Conducting real-time observation of materials interactions at molecular-level resolution and in the native gas or liquid environment has been one of the frontiers of electron microscopy.
In transmission electron microscopy (TEM), imagery is subject to a high vacuum, making it extremely difficult to observe the dynamic interactions of unaltered samples in their native environments. The absence of an in-situ testing environment inside the microscope became a significant obstacle to advancing scientific observations across the fields of biomedical research, chemical engineering, materials science, and nanoscience.
A research team from the U.S. Army’s Engineer Research and Development Center, Construction Engineering Research Laboratory (ERDC-CERL) recognized the emerging need for new methods to obtain basic physical properties of nanoparticles in solution while using conventional imaging equipment. They partnered with researchers at the University of Illinois’ Frederick Seitz Materials Research Laboratory (UI FS-MRL) to perform further investigations. These efforts subsequently led to a joint patent application in February 2009 for a wet sample TEM holding device that would enable the observation of basic physical properties of nanoparticles in solution.
These efforts subsequently led to a joint patent application in February 2009 for a wet sample TEM holding device that would enable the observation of basic physical properties of nanoparticles in solution.
In 2008, ERDC-CERL brought commercial capabilities in this fi eld together with funding from the Army Small Business Technology Transfer (STTR) research program. Hummingbird Scientific was awarded an STTR Phase I contract based on a work plan deploying its own independent research for a solution. After establishing the excellence of its project approach, Hummingbird Scientific was granted Phase II project funding in October 2009. Company researchers have achieved significant breakthroughs in the development of an in-situ TEM holder that enables high-resolution imaging of the microstructure of materials in liquid environments. This state-of-the-art device allows direct correlation of materials properties with their microstructure and processing conditions while in relevant environments.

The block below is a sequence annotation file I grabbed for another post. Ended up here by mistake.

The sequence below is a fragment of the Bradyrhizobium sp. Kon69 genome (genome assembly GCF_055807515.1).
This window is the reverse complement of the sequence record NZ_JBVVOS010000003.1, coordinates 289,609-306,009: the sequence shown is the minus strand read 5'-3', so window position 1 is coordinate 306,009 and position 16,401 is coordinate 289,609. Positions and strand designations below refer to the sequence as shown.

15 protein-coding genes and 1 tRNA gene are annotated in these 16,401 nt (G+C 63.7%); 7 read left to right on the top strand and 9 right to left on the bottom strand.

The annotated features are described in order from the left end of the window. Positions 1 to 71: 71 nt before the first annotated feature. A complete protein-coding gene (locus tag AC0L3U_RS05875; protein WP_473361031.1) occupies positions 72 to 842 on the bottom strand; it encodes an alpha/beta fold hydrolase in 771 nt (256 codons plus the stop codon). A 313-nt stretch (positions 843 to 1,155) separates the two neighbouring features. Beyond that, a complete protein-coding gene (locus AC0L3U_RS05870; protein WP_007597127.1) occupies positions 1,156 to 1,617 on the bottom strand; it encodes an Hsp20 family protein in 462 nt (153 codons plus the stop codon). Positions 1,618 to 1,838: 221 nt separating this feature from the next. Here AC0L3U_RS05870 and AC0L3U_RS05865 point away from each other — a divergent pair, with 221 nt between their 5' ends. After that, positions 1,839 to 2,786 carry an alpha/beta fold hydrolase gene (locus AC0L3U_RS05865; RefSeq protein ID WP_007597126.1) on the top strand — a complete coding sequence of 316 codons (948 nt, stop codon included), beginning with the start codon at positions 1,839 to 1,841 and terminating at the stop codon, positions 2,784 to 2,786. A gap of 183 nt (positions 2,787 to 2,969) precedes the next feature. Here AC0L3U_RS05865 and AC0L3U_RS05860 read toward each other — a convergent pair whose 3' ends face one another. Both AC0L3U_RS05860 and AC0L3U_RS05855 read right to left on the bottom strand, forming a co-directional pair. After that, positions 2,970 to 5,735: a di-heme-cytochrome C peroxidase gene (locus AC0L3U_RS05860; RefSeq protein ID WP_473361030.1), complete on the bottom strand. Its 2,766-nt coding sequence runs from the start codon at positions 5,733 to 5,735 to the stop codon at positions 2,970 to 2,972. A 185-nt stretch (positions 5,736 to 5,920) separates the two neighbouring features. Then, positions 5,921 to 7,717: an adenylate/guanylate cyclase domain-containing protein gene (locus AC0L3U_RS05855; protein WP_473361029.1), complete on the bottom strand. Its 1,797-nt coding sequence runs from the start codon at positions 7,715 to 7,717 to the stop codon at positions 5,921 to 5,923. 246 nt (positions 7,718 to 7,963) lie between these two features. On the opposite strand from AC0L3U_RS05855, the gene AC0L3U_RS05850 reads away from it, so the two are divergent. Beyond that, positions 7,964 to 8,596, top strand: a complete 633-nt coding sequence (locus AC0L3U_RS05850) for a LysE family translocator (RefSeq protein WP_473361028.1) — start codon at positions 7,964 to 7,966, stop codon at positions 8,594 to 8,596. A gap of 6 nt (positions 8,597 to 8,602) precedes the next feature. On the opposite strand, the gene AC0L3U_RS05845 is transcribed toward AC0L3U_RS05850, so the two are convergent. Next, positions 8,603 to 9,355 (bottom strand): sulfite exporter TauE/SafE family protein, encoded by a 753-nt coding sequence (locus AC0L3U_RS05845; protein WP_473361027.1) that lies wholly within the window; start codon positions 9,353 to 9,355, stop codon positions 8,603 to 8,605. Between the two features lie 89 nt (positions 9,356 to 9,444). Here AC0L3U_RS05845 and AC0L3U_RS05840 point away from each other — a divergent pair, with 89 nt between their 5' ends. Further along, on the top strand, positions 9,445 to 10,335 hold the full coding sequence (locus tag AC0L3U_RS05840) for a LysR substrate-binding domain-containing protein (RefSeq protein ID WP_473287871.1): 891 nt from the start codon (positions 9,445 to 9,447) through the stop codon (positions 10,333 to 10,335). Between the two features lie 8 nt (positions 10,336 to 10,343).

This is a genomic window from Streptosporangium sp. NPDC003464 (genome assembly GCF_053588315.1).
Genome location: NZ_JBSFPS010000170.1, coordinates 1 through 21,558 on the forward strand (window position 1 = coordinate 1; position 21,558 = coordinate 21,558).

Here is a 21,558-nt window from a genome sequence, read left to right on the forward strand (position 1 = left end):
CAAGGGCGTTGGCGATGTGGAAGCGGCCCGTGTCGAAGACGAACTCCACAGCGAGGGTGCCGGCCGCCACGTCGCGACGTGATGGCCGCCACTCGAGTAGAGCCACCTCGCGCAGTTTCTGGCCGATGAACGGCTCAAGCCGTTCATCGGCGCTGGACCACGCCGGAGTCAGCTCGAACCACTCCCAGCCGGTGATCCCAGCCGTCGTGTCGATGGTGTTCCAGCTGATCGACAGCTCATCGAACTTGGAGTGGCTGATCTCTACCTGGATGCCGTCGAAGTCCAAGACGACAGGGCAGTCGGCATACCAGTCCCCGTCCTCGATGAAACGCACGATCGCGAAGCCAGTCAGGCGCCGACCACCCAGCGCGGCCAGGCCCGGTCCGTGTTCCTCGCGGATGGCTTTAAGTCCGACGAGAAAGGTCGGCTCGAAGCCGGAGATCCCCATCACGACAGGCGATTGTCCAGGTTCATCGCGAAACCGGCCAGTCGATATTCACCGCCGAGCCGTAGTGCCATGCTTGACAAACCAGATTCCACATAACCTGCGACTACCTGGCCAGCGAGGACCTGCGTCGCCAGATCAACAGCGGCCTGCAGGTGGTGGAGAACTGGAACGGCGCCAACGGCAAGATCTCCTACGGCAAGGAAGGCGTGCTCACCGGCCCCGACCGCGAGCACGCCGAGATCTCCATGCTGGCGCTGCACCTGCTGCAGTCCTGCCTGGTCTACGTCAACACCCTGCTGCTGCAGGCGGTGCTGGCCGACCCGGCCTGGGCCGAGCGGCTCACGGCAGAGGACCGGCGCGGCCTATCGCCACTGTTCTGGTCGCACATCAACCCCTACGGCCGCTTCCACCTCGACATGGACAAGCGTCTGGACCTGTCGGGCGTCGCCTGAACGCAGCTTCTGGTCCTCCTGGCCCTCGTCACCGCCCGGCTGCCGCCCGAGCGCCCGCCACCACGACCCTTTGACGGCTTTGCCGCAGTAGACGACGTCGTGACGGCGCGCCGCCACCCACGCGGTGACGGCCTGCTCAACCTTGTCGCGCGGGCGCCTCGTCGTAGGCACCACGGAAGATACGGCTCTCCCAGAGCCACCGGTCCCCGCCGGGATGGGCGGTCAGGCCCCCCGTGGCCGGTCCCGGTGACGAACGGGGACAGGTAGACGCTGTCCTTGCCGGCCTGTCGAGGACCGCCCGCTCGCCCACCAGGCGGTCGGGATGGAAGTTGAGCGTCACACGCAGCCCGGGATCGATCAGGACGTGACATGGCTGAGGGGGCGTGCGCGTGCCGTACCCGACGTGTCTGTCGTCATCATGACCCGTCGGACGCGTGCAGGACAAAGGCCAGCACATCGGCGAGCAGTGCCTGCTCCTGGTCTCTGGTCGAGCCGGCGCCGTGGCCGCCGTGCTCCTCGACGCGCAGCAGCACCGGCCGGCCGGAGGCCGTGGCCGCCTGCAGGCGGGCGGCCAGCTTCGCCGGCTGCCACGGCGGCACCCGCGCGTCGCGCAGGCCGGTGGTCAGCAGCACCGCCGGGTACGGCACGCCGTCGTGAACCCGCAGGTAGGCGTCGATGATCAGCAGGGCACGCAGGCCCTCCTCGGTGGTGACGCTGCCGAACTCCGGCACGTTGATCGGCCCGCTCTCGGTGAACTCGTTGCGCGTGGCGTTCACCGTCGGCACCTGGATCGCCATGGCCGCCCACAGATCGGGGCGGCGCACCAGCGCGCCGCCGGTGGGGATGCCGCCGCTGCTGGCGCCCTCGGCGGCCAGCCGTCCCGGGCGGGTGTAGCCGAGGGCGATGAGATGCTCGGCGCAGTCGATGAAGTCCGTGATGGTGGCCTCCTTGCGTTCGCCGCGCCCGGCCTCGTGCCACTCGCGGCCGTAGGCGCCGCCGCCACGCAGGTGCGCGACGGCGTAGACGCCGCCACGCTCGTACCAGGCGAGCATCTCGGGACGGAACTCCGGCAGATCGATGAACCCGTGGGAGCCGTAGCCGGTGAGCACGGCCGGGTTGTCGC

Hummingbird Scientific’s specimen fluid holder devices have been commercially available since 2010. In addition, researchers from Department of Energy laboratories have bought systems to further their energy materials research goals by performing in-situ TEM research into electrochemical processes that are relevant to battery materials and corrosion. Hummingbird Scientific has been approached by research groups around the country interested in purchasing its liquid holders to further the goals set out by their sponsoring agencies, including the National Institutes of Health, National Science Foundation, and the Department of Commerce.